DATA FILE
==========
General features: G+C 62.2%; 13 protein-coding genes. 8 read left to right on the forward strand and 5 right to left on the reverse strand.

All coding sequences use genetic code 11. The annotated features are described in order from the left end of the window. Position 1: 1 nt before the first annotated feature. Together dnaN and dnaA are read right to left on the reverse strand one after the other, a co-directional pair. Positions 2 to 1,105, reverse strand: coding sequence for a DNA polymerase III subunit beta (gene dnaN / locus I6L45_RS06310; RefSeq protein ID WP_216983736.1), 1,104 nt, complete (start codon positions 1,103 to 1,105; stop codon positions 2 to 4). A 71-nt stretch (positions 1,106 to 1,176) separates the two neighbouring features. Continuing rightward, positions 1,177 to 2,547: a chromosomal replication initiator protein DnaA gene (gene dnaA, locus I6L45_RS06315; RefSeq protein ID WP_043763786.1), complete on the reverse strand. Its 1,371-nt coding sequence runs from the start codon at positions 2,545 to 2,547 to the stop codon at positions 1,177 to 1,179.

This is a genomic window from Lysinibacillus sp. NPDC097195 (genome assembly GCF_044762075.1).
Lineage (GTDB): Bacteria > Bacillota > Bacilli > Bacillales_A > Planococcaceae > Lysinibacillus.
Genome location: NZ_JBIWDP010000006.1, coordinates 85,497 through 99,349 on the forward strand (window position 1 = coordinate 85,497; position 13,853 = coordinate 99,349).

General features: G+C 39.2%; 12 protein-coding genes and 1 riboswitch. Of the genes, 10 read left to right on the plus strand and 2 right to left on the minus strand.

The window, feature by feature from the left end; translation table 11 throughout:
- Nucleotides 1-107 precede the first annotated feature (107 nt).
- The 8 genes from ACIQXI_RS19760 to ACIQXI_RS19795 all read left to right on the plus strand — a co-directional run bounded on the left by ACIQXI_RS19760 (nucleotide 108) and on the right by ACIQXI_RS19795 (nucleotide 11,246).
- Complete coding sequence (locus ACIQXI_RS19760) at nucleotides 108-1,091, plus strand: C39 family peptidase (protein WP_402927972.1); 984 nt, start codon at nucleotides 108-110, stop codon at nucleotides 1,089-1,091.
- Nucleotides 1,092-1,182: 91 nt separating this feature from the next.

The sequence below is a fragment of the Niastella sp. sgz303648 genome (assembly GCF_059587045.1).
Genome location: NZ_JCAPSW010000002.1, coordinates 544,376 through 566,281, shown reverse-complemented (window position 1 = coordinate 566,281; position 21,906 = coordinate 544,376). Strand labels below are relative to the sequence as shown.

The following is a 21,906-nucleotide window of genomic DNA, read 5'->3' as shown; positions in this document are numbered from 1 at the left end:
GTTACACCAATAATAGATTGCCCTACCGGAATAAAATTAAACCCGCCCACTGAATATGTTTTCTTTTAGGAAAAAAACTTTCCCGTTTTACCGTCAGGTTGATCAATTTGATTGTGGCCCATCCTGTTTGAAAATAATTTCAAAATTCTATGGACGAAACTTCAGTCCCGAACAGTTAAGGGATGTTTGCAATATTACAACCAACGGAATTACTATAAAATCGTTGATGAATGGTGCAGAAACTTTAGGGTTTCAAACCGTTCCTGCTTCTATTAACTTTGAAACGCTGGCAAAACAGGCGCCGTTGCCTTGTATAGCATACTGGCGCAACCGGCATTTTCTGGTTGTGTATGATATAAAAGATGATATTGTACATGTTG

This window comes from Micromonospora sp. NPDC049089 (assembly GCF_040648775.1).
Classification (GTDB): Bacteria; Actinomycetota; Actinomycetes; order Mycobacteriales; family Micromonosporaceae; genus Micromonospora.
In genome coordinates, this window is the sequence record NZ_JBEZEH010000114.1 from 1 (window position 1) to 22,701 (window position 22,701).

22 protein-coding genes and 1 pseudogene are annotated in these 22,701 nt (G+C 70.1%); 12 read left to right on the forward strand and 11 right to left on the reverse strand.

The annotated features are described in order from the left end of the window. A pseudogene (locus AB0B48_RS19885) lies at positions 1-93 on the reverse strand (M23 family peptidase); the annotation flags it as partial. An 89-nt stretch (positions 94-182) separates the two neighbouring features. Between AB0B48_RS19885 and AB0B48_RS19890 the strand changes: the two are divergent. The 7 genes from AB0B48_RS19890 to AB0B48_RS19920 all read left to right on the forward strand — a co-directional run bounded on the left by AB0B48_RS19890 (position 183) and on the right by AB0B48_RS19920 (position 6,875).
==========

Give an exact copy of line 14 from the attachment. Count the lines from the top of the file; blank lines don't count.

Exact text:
The following is a 21,906-nucleotide window of genomic DNA, read 5'->3' as shown; positions in this document are numbered from 1 at the left end: